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Windows 7: Does anyone know a windows 7 gadget to monitor a UPS on the desktop

06 Dec 2013   #1
crankypenguin

Windows 7 Ultimate x64
 
 
Does anyone know a windows 7 gadget to monitor a UPS on the desktop

I have a Uninterruptible power supply by APC, model - Back-Ups RS 1500G. It comes with powerchute software but I was wondering if there is perhaps a desktop gadget that could monitor two things, if its on battery power or AC and the battery charge % level. The simpler the better. Thank you in advance.


My System SpecsSystem Spec
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06 Dec 2013   #2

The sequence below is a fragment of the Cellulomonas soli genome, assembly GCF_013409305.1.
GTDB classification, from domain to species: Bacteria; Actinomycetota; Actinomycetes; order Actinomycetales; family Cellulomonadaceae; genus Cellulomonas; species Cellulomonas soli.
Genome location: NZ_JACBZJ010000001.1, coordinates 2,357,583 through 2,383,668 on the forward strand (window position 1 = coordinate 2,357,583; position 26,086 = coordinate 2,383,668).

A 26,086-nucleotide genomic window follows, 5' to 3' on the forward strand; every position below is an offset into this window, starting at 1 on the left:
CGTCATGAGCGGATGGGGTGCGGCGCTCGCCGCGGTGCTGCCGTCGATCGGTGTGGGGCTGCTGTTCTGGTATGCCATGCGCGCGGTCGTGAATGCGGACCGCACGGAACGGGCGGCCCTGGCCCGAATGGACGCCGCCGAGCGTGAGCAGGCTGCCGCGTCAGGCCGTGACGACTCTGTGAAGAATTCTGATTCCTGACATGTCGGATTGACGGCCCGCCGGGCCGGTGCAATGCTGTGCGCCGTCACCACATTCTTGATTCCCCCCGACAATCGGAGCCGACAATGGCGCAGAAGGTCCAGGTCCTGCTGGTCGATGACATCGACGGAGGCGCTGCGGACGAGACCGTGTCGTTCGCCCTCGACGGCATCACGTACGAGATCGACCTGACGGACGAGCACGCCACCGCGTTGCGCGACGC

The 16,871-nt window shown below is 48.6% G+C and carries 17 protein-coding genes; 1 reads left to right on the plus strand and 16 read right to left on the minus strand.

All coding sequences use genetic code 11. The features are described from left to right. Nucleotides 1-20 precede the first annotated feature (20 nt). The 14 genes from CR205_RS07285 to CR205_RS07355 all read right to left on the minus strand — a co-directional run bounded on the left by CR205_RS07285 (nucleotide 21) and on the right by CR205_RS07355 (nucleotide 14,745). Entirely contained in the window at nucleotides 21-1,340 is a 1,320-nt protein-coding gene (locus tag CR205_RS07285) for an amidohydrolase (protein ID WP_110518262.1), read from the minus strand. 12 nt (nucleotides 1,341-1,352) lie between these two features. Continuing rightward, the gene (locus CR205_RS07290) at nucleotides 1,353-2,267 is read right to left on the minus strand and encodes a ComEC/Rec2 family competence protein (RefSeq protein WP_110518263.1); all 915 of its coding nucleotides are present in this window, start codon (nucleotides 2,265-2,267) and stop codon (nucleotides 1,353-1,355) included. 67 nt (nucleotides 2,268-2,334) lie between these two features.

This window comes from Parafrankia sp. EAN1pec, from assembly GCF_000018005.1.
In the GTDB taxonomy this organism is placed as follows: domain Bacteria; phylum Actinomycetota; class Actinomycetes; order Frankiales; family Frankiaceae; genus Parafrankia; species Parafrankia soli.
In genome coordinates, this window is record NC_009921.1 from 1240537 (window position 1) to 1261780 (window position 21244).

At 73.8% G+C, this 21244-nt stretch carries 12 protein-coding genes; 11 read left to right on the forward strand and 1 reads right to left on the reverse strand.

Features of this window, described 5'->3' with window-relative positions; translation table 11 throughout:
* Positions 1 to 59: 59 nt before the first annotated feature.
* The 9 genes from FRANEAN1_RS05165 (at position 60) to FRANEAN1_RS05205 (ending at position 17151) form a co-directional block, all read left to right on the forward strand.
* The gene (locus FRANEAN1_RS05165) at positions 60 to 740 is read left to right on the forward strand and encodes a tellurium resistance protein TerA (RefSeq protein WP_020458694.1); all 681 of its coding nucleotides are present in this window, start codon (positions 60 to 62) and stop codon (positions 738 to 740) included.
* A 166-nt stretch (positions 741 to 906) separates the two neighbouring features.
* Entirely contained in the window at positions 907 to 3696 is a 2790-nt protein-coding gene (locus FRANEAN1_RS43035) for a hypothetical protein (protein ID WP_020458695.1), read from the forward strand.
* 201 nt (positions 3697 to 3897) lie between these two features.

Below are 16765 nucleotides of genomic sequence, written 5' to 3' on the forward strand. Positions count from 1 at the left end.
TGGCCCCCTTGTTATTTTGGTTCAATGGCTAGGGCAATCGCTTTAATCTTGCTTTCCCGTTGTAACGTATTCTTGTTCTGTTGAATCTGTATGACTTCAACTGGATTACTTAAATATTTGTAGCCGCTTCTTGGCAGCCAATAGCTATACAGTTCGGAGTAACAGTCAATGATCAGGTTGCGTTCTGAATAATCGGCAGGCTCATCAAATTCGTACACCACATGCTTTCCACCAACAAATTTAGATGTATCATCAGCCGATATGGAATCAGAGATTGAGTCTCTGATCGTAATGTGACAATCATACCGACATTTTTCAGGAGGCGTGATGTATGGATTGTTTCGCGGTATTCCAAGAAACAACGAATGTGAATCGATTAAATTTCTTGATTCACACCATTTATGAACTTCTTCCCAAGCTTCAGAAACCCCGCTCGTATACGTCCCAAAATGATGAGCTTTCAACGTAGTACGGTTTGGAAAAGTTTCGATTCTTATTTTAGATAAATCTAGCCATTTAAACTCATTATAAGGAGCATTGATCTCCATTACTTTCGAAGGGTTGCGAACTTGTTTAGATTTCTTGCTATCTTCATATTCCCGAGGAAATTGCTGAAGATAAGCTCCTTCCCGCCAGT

Lady Fitzgerald

Win 7 Ultimate 64 bit
 
 

If the software CD that came with your UPS doesn't have an option for a desktop gadget or tray icon for monitoring the UPS (my Cyberpower UPS came with both plus its website had an additional, simpler one that I prefer), you might try e-mailing APC to see if they might have one you can download (I didn't find one on their website but then, I'm old and blind).

Macrium Reflect Free (do not download from the homepage; this page is safer to download from). Here is a good tutorial on how to use Macrium Reflect.
My System SpecsSystem Spec
06 Dec 2013   #3
Ranger4

Windows 7 Home Premium 64 bit sp1
 
 

Lady Fitzgerald, does your UPS have a USB connecting cable as well as the power lead?.

I have an MGE UPS that is now a few years old & it came with software & a USB cable that plugged into it & my desktop. This enables me to be able to check how charged the UPS battery is & if it is running on battery how long I have until it shuts down.
My System SpecsSystem Spec
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06 Dec 2013   #4